Bloomsbury argued that the OfS should not have relied on these thresholds without consulting the Quality Assurance Agency for Higher or taking into account the outcomes of reviews and investigations by the QAA in its previous incarnation before it became the OfS Designated Body under Higher Education and Research Act 2017 s.27. It said that it had been unreasonable of the OfS to refuse to grant registraton when it ‘had been granted on previous occasions on the basis of essentially the same data’.

Here the court relied on an important OfS paper which had considered whether the OfS ought to rely on previous QAA assessments.  This had drawn a key distinction. The OfS’s ‘primary aim is to ensure providers are delivering positive outcomes for students’. The task of the OfS  was to form a ‘regulatory judgment’ about that. By contrast, ‘previous QAA review activity’ was considered ‘not relevant to the assessment of student outcomes for condition B3’ because it  had a different purpose. It did not ask about ‘outcomes achieved by the provider’s students’ but ‘focused on the design and operation of a provider’s systems and processes.

The court thought that was clearly correct from the point of view of ‘lawfulness’ in being faithful to the OfS conditions in the decision-making, providing the thresholds were themselves lawful.  In any case, Condition B3 is excluded from the list of conditions on which the OfS is to consult its Designated Quality Body. The Regulatory Framework makes it clear that the OfS itself is alone responsible for assessing Condition B3.

In this connection the judgment makes a clear separation of responsibility for ‘quality’ and for ‘standards’:

The effect of [HERA] section 27 is that when a body is designated as the DQB, only that body can be responsible for assessment of standards. The OfS is, therefore, not responsible for standards. However, section 27(3)(b) makes clear that the OfS is still responsible for the exercise of assessment functions which do not relate to standards. Condition B3 is concerned with quality of education, not with standards, and so the effect of section 27 is not that only the QAA can assess compliance with Condition B3. There was no requirement in section 27, or anywhere else in HERA, for the QAA to play a part in the OfS’s assessment of quality criteria.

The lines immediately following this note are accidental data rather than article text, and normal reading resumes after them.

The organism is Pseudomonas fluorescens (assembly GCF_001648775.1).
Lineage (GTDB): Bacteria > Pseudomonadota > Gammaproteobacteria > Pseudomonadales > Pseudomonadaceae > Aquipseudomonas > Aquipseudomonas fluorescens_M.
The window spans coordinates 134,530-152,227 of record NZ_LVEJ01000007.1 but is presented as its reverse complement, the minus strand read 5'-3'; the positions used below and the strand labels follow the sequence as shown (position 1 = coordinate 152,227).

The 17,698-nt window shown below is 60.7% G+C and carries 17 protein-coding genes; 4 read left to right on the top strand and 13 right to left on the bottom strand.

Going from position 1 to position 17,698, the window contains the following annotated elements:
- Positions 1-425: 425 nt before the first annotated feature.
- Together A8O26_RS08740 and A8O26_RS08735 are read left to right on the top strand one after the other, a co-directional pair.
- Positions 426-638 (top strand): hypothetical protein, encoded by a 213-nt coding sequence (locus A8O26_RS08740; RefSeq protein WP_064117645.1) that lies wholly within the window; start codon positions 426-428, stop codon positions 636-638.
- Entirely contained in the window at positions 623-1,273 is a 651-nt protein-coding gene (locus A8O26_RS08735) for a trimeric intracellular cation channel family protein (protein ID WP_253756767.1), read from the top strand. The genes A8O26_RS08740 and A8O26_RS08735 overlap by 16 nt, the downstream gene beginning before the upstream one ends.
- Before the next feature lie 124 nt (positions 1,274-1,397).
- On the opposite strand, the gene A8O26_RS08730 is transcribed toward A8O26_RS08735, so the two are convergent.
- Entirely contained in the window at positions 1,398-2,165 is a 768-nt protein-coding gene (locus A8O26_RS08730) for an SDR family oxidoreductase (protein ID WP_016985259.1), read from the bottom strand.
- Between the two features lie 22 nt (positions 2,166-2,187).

Here too there seem to be points which need to be returned to, not in litigation, which cannot easily address them, but in policy-discussion and wider consultation. If there is to be a ladder of quantification of provider performance in setting which the QAA can have no say its existence and the placing of its rungs demand as much. Otherwise how can those ‘successful outcomes’ ultimately be defined?

SRHE member GR Evans is Emerita Professor of Medieval Theology and Intellectual History in the University of Cambridge, and CEO of the Independent Dispute Resolution Advisory Service for HE (www.idras.ac.uk).

Image of Rob Cuthbert


Leave a comment

The Thirty Years Quality War

By Rob Cuthbert

Ten years ago David Watson[1] (2006 p2) said that in England since the 1980s: “the audit society and the accountability culture have collided (apparently) with academic freedom and institutional autonomy”. He called this clash between accountability and autonomy the ‘Quality Wars’ and identified five major casualties: the shrinking of higher education’s sectoral responsibilities; truth – managers mistaking criticism for resistance, staff mistaking resistance for criticism; solidarity – because of the rise of the ‘gangs’ – the Russell Group and others; students, as quality assurance became ever less effective at delivering enhancement; and the reputation of UK HE abroad, as our determination to label things unsatisfactory advertised the few deficiencies of our sector and obscured our strengths.

Ten years on, the hostilities continue and the casualties mount. Continue reading